Born to a prosperous middle-class family, at the age of 9 Benedetto Croce began a rigorous Catholic education in Naples. When his parents and sister were killed in an earthquake in 1883, Croce went to Rome. While he never completed his law degree at the University of Rome, he reacted enthusiastically to the lectures on moral philosophy by Professor Antonio Labriola. Returning to Naples in 1886, Croce began a period of dedicated research, enriched by journeys to Spain, England, Germany, and France. Although his early works were largely historical, Croce transcended Positivistic scholarship and soon began inquiry into the nature of art and history and their relationship. He pursued this path relentlessly after his close study of G. W. F. Hegel and Giambattista Vico. With Labriola's encouragement, Croce briefly (1895-1899) cultivated Marxism but refuted this doctrine in Historical Materialism and Marxist Economics (1900).

A long and fruitful collaboration with the philosopher Giovanni Gentile began in 1896. Working with Gentile, Croce edited Classics of World Philosophy, Writers of Italy, and The Library of Modern Culture. In 1903 Croce founded the bimonthly La critica, an international cultural review. For his contributions to Italian letters, in 1910 Croce was made a life member of the Italian Senate. Later, as minister of education (1920-1921), he conceived educational reforms implemented by Gentile, who subsequently occupied that office.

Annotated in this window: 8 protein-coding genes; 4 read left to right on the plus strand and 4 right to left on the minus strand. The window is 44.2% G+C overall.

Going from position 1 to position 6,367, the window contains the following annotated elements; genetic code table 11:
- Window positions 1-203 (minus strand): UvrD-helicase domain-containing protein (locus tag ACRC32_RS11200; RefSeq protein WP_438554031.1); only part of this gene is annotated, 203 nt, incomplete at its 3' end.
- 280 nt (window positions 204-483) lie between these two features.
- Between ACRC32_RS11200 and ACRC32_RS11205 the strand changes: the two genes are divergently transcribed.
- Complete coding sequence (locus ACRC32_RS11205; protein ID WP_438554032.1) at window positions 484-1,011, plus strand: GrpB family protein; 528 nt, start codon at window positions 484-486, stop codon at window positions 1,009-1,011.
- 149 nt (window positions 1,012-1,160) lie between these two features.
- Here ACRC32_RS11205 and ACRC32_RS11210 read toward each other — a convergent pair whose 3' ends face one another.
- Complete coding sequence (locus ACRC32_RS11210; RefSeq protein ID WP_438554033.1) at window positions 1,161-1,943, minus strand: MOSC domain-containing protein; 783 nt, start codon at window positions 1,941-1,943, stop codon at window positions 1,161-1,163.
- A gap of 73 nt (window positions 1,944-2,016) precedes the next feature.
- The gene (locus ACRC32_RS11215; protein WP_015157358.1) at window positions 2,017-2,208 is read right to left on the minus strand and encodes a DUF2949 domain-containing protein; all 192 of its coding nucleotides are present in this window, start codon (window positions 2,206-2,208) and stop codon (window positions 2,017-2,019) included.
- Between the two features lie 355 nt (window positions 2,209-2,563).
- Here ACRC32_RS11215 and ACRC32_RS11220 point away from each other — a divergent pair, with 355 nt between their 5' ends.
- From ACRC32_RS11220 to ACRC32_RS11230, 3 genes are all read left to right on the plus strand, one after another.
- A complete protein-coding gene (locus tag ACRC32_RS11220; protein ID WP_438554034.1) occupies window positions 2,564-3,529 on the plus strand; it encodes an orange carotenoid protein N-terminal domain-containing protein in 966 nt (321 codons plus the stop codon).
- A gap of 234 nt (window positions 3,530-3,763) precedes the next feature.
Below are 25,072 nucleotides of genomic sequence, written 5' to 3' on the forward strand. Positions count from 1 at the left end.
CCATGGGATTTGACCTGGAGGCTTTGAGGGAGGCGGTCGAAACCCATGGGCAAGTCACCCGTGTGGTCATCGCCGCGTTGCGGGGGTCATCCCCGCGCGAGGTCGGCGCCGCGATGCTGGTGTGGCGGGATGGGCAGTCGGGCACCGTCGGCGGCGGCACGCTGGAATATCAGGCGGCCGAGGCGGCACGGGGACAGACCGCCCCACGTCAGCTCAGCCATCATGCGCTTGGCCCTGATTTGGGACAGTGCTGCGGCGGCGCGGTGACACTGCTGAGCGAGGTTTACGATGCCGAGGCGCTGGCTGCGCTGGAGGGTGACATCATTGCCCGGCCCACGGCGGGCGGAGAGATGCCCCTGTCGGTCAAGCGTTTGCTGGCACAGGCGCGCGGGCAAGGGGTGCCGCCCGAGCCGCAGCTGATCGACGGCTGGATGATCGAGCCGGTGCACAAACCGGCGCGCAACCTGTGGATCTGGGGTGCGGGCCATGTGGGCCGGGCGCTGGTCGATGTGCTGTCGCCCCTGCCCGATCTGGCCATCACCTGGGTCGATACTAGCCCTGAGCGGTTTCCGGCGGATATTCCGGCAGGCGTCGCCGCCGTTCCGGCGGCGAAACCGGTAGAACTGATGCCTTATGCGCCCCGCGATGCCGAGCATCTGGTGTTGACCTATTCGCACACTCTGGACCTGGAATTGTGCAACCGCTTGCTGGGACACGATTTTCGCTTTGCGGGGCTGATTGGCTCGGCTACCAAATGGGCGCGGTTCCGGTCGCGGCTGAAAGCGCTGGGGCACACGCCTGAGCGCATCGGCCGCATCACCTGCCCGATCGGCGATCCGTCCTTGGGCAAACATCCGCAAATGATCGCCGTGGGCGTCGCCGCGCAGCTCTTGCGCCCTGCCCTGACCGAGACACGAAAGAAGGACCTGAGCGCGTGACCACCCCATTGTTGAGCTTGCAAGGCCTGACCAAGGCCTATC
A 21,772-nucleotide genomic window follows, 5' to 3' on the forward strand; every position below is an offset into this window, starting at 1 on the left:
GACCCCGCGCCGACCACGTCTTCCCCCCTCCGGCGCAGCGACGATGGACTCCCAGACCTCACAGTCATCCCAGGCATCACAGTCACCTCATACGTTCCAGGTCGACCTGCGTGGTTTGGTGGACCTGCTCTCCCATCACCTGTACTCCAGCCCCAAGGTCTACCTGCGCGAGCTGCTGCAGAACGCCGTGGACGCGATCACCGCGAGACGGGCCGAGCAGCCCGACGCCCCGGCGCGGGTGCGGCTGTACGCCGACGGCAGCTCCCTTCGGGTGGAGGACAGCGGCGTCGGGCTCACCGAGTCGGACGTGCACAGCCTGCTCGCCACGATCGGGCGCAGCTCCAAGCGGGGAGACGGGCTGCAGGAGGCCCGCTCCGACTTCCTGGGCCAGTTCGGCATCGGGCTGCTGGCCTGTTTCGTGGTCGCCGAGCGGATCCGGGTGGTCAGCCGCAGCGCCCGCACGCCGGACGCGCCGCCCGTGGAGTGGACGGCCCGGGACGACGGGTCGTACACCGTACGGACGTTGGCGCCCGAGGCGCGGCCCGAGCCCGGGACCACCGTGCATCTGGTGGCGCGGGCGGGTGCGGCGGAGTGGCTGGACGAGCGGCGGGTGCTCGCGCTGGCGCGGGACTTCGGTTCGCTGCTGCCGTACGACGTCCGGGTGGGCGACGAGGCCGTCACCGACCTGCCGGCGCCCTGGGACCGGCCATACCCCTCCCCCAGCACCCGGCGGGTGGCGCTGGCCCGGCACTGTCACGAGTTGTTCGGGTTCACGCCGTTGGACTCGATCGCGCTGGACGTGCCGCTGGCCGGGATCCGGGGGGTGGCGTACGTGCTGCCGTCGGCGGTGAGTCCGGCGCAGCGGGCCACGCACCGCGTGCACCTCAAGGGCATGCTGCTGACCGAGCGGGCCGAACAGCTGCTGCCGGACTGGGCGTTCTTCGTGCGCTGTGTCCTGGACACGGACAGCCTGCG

Croce's opposition to fascism, however, severed his association with Gentile. Through his "Manifesto of the Anti-Fascist Intellectuals" (1925), his denunciation of the Lateran Pact (1929), and his open criticism of Mussolini, Croce became the symbol of Italian intellectual freedom. After the fall of fascist Italy, he was a liaison between the Allies and the Italian monarchy but declined public office. In 1947 Croce established the Italian Institute for Historical Studies, to which he donated a large part of his house and extensive library.

His Thought

The essence of Croce's thought may be found in his four-part Filosofia dello spirito (1902-1917; Philosophy of the Spirit), amplified and clarified in many subsequent writings. For Croce, philosophy is the science of the mind, or spirit, wherein all reality resides. The mind's activity takes two distinct, interrelated but not opposite forms, the theoretical and the practical (or cognition and volition). The former perceives and understands reality, the latter creates and changes it. Within the sphere of theory, Croce distinguishes between intuition and logical thought. Similarly, in the realm of the practical, he separates the particular (utilitarian or economic) from the universal (ethical). These four interrelated divisions, none of which has primacy over the others, give rise to man's spiritual activities, which Croce treats in the four volumes of the Filosofia: Aesthetics, Logic, Philosophy of Conduct (Economics and Ethics), and Theory and History of Historiography.

In Aesthetics Croce declared that art is intuition. Realizing that intuition requires communication through language, he later spoke of "lyrical intuition" as creatively expressed impression. Still pursuing the theme in La poesia (1936), Croce distinguished between poetry ("achieved expression") and literature (which bears an external resemblance to poetry but fulfills another function).